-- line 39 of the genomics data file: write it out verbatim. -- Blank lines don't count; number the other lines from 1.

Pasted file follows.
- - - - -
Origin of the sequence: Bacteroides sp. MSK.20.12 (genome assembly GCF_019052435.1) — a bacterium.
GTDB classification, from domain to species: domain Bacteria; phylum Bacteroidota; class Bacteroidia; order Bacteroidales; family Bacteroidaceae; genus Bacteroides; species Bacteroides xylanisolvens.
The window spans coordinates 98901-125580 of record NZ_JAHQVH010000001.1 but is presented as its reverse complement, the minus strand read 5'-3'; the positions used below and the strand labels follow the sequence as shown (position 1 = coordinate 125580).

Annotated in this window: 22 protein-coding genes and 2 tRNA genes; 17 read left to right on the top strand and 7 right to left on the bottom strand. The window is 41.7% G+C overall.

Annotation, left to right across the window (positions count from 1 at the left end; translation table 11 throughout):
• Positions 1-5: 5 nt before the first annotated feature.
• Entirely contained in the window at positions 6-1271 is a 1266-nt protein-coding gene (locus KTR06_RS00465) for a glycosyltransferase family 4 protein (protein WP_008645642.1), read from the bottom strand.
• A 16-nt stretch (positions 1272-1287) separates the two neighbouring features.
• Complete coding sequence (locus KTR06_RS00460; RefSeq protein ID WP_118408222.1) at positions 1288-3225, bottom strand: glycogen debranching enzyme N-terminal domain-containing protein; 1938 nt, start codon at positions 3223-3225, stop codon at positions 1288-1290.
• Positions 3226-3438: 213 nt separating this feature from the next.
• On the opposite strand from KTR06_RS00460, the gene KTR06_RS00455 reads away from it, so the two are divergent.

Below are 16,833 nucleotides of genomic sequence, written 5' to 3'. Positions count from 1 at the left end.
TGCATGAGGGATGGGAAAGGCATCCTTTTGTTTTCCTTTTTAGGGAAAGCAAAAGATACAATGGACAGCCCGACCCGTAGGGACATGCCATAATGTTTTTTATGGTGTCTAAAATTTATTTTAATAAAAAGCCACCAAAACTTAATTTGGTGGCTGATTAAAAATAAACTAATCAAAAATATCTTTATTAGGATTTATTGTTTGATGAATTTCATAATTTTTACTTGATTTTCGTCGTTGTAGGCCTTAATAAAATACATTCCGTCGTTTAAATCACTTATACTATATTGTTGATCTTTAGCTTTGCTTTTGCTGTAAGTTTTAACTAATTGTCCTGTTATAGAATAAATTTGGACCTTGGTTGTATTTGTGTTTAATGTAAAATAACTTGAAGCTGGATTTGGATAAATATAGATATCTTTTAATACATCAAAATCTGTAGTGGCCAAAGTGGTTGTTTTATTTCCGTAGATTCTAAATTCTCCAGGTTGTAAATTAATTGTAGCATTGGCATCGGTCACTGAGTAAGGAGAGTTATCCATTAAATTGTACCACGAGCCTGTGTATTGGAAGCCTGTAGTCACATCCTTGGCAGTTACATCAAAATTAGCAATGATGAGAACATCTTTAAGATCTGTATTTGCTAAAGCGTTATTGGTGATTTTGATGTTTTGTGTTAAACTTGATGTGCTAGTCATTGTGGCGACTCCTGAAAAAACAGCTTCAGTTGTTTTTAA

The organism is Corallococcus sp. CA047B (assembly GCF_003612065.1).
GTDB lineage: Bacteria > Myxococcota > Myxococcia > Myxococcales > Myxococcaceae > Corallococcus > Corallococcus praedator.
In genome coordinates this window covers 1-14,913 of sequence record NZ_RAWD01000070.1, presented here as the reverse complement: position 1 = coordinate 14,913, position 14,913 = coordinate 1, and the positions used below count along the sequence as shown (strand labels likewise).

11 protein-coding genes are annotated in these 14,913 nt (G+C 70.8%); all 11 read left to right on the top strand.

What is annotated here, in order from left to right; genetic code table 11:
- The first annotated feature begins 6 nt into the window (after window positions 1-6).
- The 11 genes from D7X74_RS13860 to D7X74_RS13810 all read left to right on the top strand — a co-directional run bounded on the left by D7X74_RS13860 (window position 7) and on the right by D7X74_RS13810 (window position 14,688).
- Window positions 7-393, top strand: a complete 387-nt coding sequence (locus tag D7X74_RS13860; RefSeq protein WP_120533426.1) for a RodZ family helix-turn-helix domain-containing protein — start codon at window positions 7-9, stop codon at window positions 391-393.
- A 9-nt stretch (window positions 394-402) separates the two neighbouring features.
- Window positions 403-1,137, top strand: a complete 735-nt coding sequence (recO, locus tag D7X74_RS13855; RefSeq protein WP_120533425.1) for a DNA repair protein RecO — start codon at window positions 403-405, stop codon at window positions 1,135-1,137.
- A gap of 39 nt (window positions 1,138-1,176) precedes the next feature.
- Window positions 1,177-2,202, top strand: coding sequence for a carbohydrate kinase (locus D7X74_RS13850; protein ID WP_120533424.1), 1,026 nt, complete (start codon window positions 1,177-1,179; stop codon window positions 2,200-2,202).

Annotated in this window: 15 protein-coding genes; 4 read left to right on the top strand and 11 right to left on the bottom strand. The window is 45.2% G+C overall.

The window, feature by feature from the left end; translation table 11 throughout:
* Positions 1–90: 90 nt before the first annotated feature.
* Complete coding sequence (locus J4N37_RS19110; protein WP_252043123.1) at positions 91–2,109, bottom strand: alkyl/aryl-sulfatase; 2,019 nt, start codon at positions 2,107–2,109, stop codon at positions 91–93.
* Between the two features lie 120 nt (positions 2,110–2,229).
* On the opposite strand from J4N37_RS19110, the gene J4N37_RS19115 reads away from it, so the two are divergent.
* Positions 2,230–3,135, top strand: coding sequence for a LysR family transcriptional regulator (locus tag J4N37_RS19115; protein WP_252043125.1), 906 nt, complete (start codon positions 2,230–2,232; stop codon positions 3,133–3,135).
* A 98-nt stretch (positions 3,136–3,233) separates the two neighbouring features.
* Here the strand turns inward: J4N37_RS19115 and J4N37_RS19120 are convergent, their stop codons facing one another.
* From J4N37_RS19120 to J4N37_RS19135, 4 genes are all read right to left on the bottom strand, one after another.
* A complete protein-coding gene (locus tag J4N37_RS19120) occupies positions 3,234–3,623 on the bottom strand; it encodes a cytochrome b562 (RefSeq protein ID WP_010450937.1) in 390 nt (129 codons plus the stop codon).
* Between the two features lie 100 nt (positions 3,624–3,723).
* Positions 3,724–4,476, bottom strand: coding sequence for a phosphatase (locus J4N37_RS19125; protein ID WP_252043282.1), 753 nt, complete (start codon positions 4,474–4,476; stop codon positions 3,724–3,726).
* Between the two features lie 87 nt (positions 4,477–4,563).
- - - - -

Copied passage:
* Between the two features lie 87 nt (positions 4,477–4,563).